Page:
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Loaded with the crisp and vibrant flavor of peas, plus green curry paste, toasted mustard seeds, and mint, this spring soup shines.
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In early spring, farm markets will put out their first crops of the season, including peas and asparagus. In fact, there is an old Irish tradition of planting peas on St. Patrick’s Day. The sturdy peas take root in the cold ground and provide the spring kitchen with one of the sweetest green treats. In addition, green peas are just bursting with health benefits: they are high in fiber, low in calories, and have almost twice the protein of other vegetables.
Mid-spring is also prime harvest season for asparagus in the Hudson Valley. Not only are the vivid green spears powerful in both color and flavor, they provide a healthy dose of folic acid; potassium; vitamins A, C, and B6; and fiber. Early Native Americans used asparagus for medicinal purposes, including as a remedy for kidney and bladder problems (dried asparagus is a natural diuretic).
The Culinary Institute of America’s Thai fresh pea soup recipe uses fresh peas and green curry to create a subtle twist on an old spring classic. It can be prepared in under half an hour, so you’ll have plenty of time to get outside and celebrate the warm weather. For a smoother texture, pour the soup through a strainer to remove the skins before serving.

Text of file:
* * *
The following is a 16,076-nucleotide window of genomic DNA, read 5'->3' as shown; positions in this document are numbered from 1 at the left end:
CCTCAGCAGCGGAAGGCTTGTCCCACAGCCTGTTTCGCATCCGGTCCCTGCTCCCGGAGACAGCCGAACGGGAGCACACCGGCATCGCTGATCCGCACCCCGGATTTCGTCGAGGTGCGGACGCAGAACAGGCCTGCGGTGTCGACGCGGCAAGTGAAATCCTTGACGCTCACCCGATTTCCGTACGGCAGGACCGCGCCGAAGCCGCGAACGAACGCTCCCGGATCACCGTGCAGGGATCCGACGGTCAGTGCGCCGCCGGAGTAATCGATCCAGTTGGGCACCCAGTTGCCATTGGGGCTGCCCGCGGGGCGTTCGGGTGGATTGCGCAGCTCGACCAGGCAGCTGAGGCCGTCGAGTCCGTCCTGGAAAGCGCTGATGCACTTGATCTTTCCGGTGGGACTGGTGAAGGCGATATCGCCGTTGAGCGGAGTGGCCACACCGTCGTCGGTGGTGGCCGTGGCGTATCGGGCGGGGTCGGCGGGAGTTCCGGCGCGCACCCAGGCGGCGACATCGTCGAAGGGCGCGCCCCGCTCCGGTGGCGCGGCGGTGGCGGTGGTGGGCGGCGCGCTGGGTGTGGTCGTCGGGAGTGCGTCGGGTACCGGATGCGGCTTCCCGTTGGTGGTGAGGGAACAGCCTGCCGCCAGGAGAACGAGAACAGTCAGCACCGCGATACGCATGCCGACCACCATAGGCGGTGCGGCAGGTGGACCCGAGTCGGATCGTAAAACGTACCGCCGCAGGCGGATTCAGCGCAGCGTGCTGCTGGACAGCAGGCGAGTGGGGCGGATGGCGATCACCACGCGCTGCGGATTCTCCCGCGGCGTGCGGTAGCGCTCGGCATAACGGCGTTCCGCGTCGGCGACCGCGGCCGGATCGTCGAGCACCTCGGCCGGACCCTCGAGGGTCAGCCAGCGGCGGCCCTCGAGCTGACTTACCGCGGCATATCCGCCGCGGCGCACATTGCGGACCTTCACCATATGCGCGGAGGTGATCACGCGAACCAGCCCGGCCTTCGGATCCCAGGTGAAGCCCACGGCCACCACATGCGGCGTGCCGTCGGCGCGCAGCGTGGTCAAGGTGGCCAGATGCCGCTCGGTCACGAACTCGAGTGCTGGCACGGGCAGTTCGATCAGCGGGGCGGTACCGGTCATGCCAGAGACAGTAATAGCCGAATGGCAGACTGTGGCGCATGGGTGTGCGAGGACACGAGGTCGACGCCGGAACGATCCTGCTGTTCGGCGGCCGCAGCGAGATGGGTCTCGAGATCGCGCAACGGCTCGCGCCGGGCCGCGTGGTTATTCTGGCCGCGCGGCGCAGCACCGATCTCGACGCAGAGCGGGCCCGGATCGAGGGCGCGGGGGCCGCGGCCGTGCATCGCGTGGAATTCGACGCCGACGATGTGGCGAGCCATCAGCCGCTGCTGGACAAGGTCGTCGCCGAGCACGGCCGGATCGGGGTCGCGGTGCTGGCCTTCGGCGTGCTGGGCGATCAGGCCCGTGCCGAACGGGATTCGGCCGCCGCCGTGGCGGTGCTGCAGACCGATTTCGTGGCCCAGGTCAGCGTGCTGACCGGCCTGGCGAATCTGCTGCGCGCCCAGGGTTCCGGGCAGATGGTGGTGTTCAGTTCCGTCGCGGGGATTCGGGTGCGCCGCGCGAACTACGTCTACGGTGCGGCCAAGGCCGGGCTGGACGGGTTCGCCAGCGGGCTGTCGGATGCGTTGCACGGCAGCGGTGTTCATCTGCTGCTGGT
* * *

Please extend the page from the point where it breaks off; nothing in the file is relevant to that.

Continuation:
Thai Fresh Pea Soup
6 cups vegetable broth, plus as needed
1 cup chopped onions
4 garlic cloves, finely minced
2 tsp green curry paste
8 cups shelled peas (thawed if using frozen)
Salt and pepper as needed
1 tsp lightly toasted mustard seeds
¼ cup chopped mint
Add about ½ cup of the broth to soup pot and bring to simmer over medium heat. Add onions, garlic, and curry paste. Sauté, stirring frequently, until onions are softened and translucent, about five minutes.
Add remaining broth to pot and bring to a boil. Add peas; cover and simmer over low heat for 10 minutes.
Remove pot from heat and let soup cool for at least 10 minutes before puréeing with handheld blender.
Strain soup through sieve; reserve liquid if using countertop blender or food processor. Add the solids to blender jar or food processor bowl; do not overfill. Add some of the liquid, replace cover (without the vent from lid or feed tube), and purée until smooth. Add more liquid if necessary to help purée the solids.
Transfer puréed soup to a clean pot. Continue until all solids are puréed.
Blend soup and adjust consistency by adding some of remaining reserved liquid. (Soup is ready to finish now or it can be cooled and stored up to two days in refrigerator or up to one month in freezer).
Return soup to a simmer over low heat. Season to taste with salt and pepper.
Serve soup in heated bowls, garnished with toasted mustard seeds and chopped mint.
Nutrition analysis per 11-ounce serving: 140 calories, 8g protein, 26g carbohydrate, 1g fat, 860mg sodium, 0mg cholesterol, 8g fiber
This recipe can be found in The Culinary Institute of America’s Vegetables Cookbook (2007 Lebhar-Friedman).